It’s Yom Kippur, Please Don’t Feed Your Ego

We live in a fast-paced world and it’s only getting faster. Life is the toughest kind of balancing act — it puts Man on Wire to shame.

We’re constantly swaying back and forth, trying to stay upright. One minute we’re overemphasizing the past, the next we’re worrying about the future. Where’s the middle ground?

You can practice your tightrope walking skills all you want, but you still may end up falling, whether it’s your own fault (where are my self-sabotagers at?) or due to external factors, such as wind.

For most of history, this would be fine, so long as you’re not doing anything illegal. The difference is that now if you fall, there’s a chance you go viral. There’s that chance that you wake up to seeing your face with 1 million-plus views next to it on YouTube. Did cavemen have this problem? If a cave-person made a mistake did someone draw hieroglyphs of the situation all over the place? I doubt it.

That’s because we’re a culture obsessed with digital documentation. Not only that, but we crave constant praise. Is that a bad thing? No, I don’t think so. Who doesn’t want to feel wanted, respected, and admired? The problem comes when that admiration turns into dependence.

As an example, look no further than the President of the United States. Donald Trump constantly talks/tweets about ratings, and abandons ethics and morals in exchange for likeability. What’s more, our days are driven by Snapchats, retweets, and “likes.” I’m just as, if not more, guilty as anyone else.

That’s why this Yom Kippur I’m saying: let’s feed our stomachs more and our egos less.

Okay, okay, okay. Don’t yell at me, every rabbi ever. I understand that there is a point to fasting. I definitely attended this day of Hebrew School. I definitely didn’t pretend to be sick this day in order to stay home and play video games. I get it: by slowing our biological rhythm we are supposed to find our inner-self, in turn making it easier to connect with God — a spiritual awakening of sorts. If we really have to fast, fine.

But it’s 2017…

Sometimes I’m so busy at work that I forget to eat on a normal day. Now, not checking my Twitter account for a whole day? Don’t be insane. That’s what I call a sacrifice.

All joking aside, during the holiest day of the year — on the day of atonement — isn’t it important for us to think about not only ourselves, but how we fit in with the greater ecosystem? It’s not simply, “How can I become a better person?” But, “How can I become a better person to help the world around me?” Right?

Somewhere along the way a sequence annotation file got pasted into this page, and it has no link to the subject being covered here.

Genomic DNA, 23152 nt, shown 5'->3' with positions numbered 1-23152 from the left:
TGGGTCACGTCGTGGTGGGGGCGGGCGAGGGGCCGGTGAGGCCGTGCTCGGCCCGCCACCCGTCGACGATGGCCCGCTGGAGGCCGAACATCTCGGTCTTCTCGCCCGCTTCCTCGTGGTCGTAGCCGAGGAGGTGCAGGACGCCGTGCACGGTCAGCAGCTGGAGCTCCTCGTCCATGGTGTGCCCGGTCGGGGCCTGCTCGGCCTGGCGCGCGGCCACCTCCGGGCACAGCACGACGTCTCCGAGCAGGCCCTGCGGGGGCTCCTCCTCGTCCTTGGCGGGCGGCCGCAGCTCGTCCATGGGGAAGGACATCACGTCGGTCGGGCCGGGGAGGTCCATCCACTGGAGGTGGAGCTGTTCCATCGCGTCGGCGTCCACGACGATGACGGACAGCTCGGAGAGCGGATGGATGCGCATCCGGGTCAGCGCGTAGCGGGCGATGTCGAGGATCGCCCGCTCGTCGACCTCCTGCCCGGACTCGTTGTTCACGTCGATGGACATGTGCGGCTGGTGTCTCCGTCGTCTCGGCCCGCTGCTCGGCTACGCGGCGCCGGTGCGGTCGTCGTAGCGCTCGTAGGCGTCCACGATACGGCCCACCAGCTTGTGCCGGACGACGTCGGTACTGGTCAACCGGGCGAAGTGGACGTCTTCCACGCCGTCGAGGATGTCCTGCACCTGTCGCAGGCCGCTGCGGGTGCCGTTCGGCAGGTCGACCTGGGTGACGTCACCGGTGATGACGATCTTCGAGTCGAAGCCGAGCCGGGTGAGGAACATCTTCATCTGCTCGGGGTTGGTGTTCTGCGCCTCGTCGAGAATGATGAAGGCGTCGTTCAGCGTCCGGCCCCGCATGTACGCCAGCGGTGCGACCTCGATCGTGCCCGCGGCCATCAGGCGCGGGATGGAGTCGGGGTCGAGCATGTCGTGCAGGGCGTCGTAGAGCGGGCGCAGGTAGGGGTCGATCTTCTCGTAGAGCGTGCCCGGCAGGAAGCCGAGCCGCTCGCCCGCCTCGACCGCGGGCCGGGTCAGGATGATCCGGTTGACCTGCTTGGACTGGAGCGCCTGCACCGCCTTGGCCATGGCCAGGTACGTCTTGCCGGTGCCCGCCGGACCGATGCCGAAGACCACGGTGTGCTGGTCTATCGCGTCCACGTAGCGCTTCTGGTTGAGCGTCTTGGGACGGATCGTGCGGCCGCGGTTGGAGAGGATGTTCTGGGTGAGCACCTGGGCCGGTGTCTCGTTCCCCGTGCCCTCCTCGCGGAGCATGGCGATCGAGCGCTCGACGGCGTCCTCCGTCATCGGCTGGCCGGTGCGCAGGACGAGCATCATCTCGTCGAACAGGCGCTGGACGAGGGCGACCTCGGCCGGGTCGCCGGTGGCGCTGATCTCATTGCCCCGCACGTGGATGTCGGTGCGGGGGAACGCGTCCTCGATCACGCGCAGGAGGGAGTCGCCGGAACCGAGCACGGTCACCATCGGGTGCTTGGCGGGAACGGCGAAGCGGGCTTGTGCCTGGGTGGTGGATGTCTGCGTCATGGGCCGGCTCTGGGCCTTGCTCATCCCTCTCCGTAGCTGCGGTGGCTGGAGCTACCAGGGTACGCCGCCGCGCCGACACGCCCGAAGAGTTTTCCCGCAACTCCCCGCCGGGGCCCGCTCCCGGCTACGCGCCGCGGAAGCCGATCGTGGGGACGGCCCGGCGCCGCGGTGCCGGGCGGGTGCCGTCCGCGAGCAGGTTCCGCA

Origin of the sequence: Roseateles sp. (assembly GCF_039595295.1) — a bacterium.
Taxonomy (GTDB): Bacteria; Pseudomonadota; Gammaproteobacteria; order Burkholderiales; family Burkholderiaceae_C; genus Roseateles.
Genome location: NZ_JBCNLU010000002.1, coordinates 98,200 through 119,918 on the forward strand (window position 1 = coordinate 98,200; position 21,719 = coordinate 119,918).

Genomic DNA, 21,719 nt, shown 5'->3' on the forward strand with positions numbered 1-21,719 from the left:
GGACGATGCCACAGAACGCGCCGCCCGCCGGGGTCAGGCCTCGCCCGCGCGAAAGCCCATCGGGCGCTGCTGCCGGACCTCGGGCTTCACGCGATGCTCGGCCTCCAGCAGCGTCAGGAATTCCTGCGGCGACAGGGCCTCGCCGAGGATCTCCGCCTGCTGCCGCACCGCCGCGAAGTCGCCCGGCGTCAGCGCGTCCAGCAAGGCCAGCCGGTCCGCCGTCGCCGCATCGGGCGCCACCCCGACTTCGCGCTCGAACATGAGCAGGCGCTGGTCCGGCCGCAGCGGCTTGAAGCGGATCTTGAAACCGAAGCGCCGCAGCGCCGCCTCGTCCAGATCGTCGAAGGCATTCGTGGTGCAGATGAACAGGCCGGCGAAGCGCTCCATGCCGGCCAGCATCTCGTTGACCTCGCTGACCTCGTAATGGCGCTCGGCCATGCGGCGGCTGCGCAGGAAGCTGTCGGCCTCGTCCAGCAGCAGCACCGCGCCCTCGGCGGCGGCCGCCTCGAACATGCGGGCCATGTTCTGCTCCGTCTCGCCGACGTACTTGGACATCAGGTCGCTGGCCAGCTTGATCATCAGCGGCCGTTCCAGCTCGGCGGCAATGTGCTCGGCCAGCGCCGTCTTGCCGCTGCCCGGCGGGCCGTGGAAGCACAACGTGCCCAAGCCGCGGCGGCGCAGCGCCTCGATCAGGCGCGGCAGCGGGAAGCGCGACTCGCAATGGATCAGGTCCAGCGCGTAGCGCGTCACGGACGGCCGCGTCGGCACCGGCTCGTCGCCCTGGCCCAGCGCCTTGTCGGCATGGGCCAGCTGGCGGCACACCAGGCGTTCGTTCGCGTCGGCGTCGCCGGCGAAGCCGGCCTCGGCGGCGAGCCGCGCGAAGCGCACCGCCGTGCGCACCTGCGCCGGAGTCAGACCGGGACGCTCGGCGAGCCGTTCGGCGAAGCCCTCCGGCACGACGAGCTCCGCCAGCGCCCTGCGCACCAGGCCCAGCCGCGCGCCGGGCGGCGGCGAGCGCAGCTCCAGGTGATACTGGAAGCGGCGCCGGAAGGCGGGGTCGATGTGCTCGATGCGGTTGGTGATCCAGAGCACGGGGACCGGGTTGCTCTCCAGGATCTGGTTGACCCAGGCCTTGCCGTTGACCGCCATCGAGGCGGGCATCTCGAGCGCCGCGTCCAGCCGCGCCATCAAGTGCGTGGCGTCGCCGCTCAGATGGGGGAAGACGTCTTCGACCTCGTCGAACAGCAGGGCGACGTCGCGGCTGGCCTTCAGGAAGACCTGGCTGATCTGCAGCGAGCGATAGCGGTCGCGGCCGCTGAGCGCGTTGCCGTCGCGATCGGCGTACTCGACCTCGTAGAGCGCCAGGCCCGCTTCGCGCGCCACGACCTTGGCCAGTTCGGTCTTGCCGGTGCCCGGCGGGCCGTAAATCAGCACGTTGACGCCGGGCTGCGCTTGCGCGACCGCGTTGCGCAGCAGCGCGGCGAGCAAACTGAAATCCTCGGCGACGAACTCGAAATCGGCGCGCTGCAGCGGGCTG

Come on, I can barely text on an empty stomach let alone have an existential crisis.

These days, it’s so easy to get caught up with our own daily tasks and objectives. I’m speaking from experience. Get that promotion, meet that deadline, don’t wear that, what’s so-and-so going to think, try to be social, okay now feel bad for being social while you have work to do…

Who would have thought being an adult would be so hard? And I’m a white male.

Rarely are there prescribed times in life to sit and think. Yom Kippur is one of those times. And I’m all for it.

I’m not saying that I’m going to wake up and do yoga from sunrise to sunset, but I will be carving out a chunk of my day to reflect. Will I think about myself? Of course I will. Self-care is extremely important, especially these days. I’m a believer that you can’t fully, 100%, completely, help others without first knowing your own self-worth, what you have to offer — your skills, talents, passions, favorite episode of Friends, etc.

And while at age 25 I probably don’t know myself completely, I want to ponder where I fit within the bigger picture.

How can I help others? What can I do to improve my friends’ lives on a day-by-day basis? How can I become a better person? Why do Almond Joys get such a bad rep (they’re so good)?

Everyone finds their own meaning: in holidays, in traditions, and in life. Who am I to tell someone how they should act? But sometimes traditions are meant to evolve. For instance, did you know that instead of taking selfies people used to ask other people to take photos of them? How weird is that?

So this Yom Kippur, why not think about substituting an empty stomach for an empty ego. Why not commit to being selfless, instead of committing to sneaking granola bars?

However you choose to reflect, may you find significance and have a meaningful day.

But seriously, how many people sneak granola bars while fasting? You can reach out to me privately.

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Jon Savitt is a TC JewFolk Guest Author

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